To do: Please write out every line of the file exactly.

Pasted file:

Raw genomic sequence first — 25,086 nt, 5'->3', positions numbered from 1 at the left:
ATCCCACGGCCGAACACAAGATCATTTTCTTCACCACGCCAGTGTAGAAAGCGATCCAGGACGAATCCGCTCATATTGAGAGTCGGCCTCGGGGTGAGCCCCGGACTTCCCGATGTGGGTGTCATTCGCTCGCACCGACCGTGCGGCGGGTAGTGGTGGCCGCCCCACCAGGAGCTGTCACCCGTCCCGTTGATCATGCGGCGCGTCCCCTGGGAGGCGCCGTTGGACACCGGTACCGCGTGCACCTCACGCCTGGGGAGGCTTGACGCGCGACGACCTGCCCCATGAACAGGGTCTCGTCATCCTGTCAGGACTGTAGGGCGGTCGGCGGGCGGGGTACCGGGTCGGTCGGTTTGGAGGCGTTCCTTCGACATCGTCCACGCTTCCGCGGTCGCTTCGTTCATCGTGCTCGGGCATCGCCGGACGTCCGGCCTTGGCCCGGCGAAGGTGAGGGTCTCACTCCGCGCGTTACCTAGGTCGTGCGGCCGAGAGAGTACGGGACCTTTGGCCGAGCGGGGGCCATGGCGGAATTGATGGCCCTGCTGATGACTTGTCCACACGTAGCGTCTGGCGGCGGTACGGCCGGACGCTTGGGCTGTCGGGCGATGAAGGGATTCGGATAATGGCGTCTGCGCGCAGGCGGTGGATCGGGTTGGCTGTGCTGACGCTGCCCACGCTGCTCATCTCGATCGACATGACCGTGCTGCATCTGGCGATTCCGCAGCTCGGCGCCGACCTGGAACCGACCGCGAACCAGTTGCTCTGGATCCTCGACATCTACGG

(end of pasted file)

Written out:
Raw genomic sequence first — 25,086 nt, 5'->3', positions numbered from 1 at the left:
ATCCCACGGCCGAACACAAGATCATTTTCTTCACCACGCCAGTGTAGAAAGCGATCCAGGACGAATCCGCTCATATTGAGAGTCGGCCTCGGGGTGAGCCCCGGACTTCCCGATGTGGGTGTCATTCGCTCGCACCGACCGTGCGGCGGGTAGTGGTGGCCGCCCCACCAGGAGCTGTCACCCGTCCCGTTGATCATGCGGCGCGTCCCCTGGGAGGCGCCGTTGGACACCGGTACCGCGTGCACCTCACGCCTGGGGAGGCTTGACGCGCGACGACCTGCCCCATGAACAGGGTCTCGTCATCCTGTCAGGACTGTAGGGCGGTCGGCGGGCGGGGTACCGGGTCGGTCGGTTTGGAGGCGTTCCTTCGACATCGTCCACGCTTCCGCGGTCGCTTCGTTCATCGTGCTCGGGCATCGCCGGACGTCCGGCCTTGGCCCGGCGAAGGTGAGGGTCTCACTCCGCGCGTTACCTAGGTCGTGCGGCCGAGAGAGTACGGGACCTTTGGCCGAGCGGGGGCCATGGCGGAATTGATGGCCCTGCTGATGACTTGTCCACACGTAGCGTCTGGCGGCGGTACGGCCGGACGCTTGGGCTGTCGGGCGATGAAGGGATTCGGATAATGGCGTCTGCGCGCAGGCGGTGGATCGGGTTGGCTGTGCTGACGCTGCCCACGCTGCTCATCTCGATCGACATGACCGTGCTGCATCTGGCGATTCCGCAGCTCGGCGCCGACCTGGAACCGACCGCGAACCAGTTGCTCTGGATCCTCGACATCTACGG